Sunday, October 26, 2008

"What if" vs. "As if"": A coda to "Why read something made up . . . ?"

Stanley Kauffmann's piece, "Departures, Arrivals", dated November 5, 2008 but now available at The New Republic's website, addresses Paul Newman's recent passing, a new documentary about the 1972 plane crash in the Andes whose survivors were forced to resort to cannibalism (we in this country best know this story as Alive), and a review of a vampire film from Sweden that, it seems, Ingmar Bergman might have approved of in some sense. Disparate subjects, to be sure, but within each subject Kauffmann returns, in some sense, to questions of belief and knowledge, broadly defined: precisely the questions that the best art should raise in its audiences as, while in its presence, we seek to square it with what we know or believe to be true of the world. As I read, it seemed like something of a revisiting, and an addendum, to this post from, coincidentally, almost exactly a year ago.

As the theme of belief and knowledge apply to Newman, the theme is, implicitly, manifest in the usual big question about Newman (which is not to dismiss its validity as a question): How could such attractiveness and talent have co-existed in one person? Once past his homage, though, Kauffmann digs deeper. On the power of Stranded: I've come from a Plane That Crashed on the Mountains, the documentary:

To read about what followed or to see it played by actors would be grim enough. But to hear about it from the aging survivors themselves, all men who are clearly civilized human beings, is disturbing in an unexpected way. We look at people who ate people--bits of bodies anyway--and we feel stripped of a veneer. All moral dilemmas are inevitably weighed against our judgment of what we ourselves would have done. No one wants to be asked the question that this film implicitly asks, yet facing the question is strangely salutary. We are a bit less fraudulently sure of ourselves afterward.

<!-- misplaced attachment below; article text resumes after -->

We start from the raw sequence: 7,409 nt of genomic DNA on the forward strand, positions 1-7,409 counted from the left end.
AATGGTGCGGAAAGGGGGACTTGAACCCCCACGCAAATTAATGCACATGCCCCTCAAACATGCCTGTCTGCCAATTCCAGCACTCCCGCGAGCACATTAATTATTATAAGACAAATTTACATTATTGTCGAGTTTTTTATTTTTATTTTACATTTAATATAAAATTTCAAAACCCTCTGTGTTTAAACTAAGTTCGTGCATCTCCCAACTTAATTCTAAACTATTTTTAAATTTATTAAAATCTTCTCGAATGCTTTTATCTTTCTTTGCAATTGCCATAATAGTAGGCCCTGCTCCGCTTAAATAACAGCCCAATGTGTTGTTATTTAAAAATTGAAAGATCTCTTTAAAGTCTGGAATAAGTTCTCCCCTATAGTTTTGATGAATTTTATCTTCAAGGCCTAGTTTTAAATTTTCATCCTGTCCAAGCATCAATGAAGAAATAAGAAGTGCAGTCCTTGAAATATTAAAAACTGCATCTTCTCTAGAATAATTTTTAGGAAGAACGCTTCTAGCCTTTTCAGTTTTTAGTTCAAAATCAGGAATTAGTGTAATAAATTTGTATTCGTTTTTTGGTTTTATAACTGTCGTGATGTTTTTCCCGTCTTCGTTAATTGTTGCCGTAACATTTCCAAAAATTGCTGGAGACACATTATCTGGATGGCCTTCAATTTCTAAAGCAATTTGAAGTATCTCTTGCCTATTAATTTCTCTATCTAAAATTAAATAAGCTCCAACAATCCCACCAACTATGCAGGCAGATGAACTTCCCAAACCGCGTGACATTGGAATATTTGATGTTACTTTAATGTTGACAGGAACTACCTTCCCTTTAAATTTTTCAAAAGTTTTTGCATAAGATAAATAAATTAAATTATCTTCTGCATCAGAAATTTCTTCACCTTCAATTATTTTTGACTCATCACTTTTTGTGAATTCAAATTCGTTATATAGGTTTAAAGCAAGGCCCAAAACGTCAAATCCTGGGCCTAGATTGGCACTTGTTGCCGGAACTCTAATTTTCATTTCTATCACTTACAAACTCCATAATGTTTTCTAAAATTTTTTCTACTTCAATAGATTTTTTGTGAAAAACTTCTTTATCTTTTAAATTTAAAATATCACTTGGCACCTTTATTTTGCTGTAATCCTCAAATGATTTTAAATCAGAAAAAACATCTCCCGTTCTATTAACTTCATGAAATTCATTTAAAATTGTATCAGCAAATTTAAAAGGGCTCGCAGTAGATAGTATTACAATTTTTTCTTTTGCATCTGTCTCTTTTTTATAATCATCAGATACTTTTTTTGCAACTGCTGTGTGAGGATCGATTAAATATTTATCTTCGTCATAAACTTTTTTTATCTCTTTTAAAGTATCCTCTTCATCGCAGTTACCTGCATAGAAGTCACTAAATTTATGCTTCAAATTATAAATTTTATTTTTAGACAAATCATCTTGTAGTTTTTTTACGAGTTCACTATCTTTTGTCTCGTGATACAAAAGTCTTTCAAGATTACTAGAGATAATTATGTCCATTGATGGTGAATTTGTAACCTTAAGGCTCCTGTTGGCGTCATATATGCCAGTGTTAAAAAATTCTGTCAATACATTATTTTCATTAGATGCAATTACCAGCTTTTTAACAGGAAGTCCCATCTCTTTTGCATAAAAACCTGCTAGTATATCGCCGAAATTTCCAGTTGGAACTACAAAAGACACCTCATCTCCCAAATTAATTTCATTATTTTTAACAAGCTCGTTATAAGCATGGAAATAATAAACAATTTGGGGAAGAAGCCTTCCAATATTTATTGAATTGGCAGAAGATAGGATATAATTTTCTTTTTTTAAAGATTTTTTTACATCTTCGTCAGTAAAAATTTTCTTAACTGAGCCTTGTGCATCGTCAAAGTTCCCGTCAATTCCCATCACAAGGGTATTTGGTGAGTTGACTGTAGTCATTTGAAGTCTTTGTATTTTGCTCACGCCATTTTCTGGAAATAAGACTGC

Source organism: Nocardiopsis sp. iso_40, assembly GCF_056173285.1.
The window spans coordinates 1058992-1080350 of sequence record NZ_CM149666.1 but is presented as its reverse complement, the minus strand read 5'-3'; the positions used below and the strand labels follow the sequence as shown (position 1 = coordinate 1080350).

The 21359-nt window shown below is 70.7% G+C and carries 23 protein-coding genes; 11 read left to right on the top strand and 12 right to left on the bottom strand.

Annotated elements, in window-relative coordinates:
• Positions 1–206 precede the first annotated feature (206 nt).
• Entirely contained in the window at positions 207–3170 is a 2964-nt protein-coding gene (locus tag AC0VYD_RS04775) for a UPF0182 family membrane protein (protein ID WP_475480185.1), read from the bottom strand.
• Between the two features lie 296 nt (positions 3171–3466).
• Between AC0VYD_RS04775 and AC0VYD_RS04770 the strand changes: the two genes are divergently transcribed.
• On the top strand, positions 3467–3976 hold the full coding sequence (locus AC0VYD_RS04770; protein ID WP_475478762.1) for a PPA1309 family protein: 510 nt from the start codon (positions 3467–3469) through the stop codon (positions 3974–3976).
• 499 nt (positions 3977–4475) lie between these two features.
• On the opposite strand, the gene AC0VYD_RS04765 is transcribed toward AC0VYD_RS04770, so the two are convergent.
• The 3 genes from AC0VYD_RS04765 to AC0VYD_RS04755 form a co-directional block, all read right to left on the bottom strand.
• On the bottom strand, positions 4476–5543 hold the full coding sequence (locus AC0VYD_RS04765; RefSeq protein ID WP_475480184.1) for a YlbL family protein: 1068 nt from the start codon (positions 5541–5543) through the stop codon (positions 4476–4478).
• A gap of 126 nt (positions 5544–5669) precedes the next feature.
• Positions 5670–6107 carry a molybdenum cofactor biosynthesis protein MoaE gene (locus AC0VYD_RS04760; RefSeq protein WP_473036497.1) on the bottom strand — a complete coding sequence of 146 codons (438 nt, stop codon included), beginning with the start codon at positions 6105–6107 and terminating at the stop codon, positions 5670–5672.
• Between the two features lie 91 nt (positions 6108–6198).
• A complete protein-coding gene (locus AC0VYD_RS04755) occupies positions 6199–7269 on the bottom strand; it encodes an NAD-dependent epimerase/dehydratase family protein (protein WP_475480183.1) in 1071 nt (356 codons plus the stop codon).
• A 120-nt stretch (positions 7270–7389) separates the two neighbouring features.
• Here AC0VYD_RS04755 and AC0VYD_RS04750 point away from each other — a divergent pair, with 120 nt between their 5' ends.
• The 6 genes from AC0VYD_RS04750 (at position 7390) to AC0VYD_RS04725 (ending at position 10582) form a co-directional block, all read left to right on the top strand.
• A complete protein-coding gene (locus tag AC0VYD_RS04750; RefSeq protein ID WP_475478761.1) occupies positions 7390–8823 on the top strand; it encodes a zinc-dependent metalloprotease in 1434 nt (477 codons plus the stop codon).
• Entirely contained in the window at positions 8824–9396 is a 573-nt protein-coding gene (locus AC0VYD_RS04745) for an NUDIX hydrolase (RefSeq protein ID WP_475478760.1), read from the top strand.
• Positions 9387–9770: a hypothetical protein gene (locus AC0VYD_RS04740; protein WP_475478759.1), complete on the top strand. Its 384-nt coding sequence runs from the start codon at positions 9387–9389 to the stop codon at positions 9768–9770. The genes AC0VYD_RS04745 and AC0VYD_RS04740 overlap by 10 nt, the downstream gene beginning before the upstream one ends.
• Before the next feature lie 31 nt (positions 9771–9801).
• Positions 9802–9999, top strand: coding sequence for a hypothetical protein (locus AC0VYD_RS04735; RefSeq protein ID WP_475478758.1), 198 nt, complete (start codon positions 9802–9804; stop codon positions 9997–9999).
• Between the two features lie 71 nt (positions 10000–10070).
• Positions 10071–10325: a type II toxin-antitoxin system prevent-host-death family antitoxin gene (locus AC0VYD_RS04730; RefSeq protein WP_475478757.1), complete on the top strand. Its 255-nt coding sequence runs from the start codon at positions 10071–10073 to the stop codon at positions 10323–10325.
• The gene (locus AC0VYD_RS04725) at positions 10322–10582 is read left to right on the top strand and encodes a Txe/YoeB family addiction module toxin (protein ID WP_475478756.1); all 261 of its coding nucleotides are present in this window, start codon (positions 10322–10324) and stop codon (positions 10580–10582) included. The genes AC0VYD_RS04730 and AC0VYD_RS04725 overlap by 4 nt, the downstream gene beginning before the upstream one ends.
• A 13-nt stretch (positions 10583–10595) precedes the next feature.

One might say after reading this that Kauffmann is making precisely the point that my student was in that earlier post. I would counter, though, that as Kauffmann puts the matter here, this documentary is doing more than most documentaries do--it is more than a mere recounting of events. In fact, when I read this passage I was instantly reminded of the questions raised by the core moment in Toni Morrison's novel, Beloved (a novel, by the way, based on an actual event): Having run off the plantation with your children and, now, facing recapture, what lengths would you go to to attempt to spare your children that return to the plantation? Who among us has the right (not to say the ability) to dispassionately judge the choice that Sethe makes?--which, by the way, is not to suggest that Sethe has made the correct choice, since the novel is also about that question as well.